Welcome to our Reference Degustation where we take you through a 5 course menu of Miyazaki masterpieces. First course: Spirited Away. Pairing of Porco Rosso to come.


Released: July 2001
Budget: $19,000,000
Worldwide Gross: $347,742,810

Themes/Tasting Notes

  • Planes/Flying: There were elements of flying but not so much planes.
  • Anti War: Targeted audience was for 10 year old girls was makes sense that war is not a theme that gets addressed.
  • Environment: A strong theme in thi s film. Haku is later revealed as the Kohaku river and ended up in the spirit world because humans built over his home. We also have the example of the large river spirit. Initialy came in as a stink spirit, it took Chihiro to make him clean and all well. An anecdote from Miyazaki’s own experience. To western audiences, it may come off as tree hugging but a oneness with nature is foundational to the Shinto religion.
  • Female lead/kids: Our protagonist is a 10 year old girl. Miyazaki read manga and magazine geared to this demographic and did not find them useful as it was about getting the guy. He wanted to create a film where 10 year old girls can relate to this heroine. They can decide who they want to be.
  • Ambiguity between good/evil: This is a strong theme as usually the traits of a character is dependent on how Chihiro views them.
  • Pigs: Chihiro’s parents ate the food for the spirits. And this points to a strong theme of gluttony and greed throughout the film.
  • Whimsical/Fantasy: Spirited Away takes us into a completely different world.

Breakdown and Analysis

  • Sometimes there are more beautiful ways than direct ways to explain something. And this was perfectly illustrated in this film.
  • The english dub includes a couple of lines that are not in the Japanese version. This was a way to inform american audiences on things they might be able to easily recognise, like the bath house or a dragon.
  • There’s not a lot of verbal expoisition. A lot of that is carried through the music and animation. They walk over what used to be a river but in the beginning it was rocks and as the movie progesses we see it become a river.
  • Who would trust a hot feast in an abandoned amusement park? Although, Miyazaki has a way of drawing delicious looking food so KT would most likely indulge.
  • The scene where Yubaba take Chihiro’s name is a witty moment as Chihiro means 1,000 questions and Sen is also another way to pronouce 1,000. So in Yubaba taking her name away it removed her ability to question.
  • Chihiro was not dumb but she would not have experienced the full character development if she were not pushed to it. The catalyst of this being to rescue her parents. She find work, is persistent and is not greedy. She had good qualities and those qualities.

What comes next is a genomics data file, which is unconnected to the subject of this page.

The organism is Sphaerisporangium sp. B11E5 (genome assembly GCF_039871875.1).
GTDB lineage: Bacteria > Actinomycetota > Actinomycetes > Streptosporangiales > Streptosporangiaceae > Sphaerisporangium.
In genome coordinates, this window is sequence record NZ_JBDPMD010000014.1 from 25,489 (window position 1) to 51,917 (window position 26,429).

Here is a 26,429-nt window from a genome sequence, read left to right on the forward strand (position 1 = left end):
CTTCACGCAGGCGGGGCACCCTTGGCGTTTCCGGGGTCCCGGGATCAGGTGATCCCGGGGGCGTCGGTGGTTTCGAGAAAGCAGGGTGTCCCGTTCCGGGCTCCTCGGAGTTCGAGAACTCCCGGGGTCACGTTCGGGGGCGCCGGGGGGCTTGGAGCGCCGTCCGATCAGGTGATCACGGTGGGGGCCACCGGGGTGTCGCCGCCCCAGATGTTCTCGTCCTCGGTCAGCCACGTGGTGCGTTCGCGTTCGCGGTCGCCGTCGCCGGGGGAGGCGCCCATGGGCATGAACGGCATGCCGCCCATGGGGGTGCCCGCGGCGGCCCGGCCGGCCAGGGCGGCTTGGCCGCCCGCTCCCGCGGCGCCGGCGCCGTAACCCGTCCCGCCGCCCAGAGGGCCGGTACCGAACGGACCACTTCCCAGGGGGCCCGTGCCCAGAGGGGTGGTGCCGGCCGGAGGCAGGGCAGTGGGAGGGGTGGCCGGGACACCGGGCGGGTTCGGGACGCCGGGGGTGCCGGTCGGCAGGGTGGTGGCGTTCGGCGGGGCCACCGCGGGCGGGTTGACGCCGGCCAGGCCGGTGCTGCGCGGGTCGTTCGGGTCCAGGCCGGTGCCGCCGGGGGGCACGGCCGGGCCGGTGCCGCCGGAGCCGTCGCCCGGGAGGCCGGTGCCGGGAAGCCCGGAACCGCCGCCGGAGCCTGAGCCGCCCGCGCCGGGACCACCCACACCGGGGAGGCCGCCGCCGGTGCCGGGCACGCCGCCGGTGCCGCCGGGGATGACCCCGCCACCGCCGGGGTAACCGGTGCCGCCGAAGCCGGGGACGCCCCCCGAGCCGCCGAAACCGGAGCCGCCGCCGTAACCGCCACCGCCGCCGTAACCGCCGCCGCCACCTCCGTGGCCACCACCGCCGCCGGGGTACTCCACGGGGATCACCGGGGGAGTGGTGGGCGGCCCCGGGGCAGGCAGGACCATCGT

• It took people to care enough about her to get where she needed to be. It was an immersive experience that we loved being a part of.
  • Everything is so perfectly presented for us to consume on screen. Nothing was of waste, aside from the gluttony.
  • Yubaba was a wealthy bath house owner and can be used to denote to the overconsumption in Capitalism. In as much as she wasn’t the classic evil figure, she was the closest to a moustache twirling villain. Zeniba was a welcome reprieve from Yubaba. She helped Chihiro piece back who she is and where she is from. To have her trying to find who she is, it was imperative to have a nurturing type like Zeniba. Even more so than the mum.
  • The overarching narrative for Chihiro was to find herself but to have to go back to the human world after all she experienced in the spirit world, KT and Oti would forget their names.
  • Not entirely sure if the relationship between Haku and Chihiro was romantic but we would say not. Also how old is a river spirit anyway? Starting to feel a like Twlight-esque.
  • It was most gratifying, in the purest of ways, because Haku was always a guardian for her, Even as a child. On some level, Chihiro brought back some hope to Haku. He had long abandoned the hope of going home and it was fulfilling to see their journey together.
  • Kaonashi is layered and there are succinct reasons as to why he becomes the beast that he is. He mirrors society. He doesn’t come into the bath house until Chihiro invites him in. The first gesture was assisting Chihiro in getting the bath tokens. Then we see the river spirit and leaves all the gold behind and how the staff responded to that. And how instinctual greed can take over. Kaonashi observed and gave society what they wanted. Mimicking and consuming (literally) everything around him. The moments of reflection is when Chihiro interacts with them. This feeds into the theme of ambiguity with good and evil. It was not a good environment for him. He was too impressionable.
  • Kamaji quickly warms to Chihiro from when they first meet to introducing Chihiro as his granddaughter to Lin.
  • Lin has a tough exterior but she cares so much for Chihiro.
  • The fantastical nature brings to life the vibrancy through the eyes of Chihiro.
  • Miyazaki has a way of making you care about even soot spirits. Strong protagonists are great but to have secondary, even tertiary characters, to have multiple dimensions to them, it credit to the story. To give us something we can sink our teeth into, cannot be overstated.

Unrelated but vital points

  • Don’t refer to Miyazaki as the Japanese Disney. Just don’t do it.
  • Serving suggestion for best enjoyment is to delight in this films through the Japanese subtitles.
  • Insipration of Chihiro is his friend’s daughter.
  • KT does not film shame in the For Your Reference household
  • Credit to Miyazaki in cutting down from 3 hours to 2 hours.
  • Miyazaki is known for not having the full story.
  • According to Oti’s abacus, a pig plus a pig equals a very tasty potato.
  • We love a literal Oti in the For Your Reference household.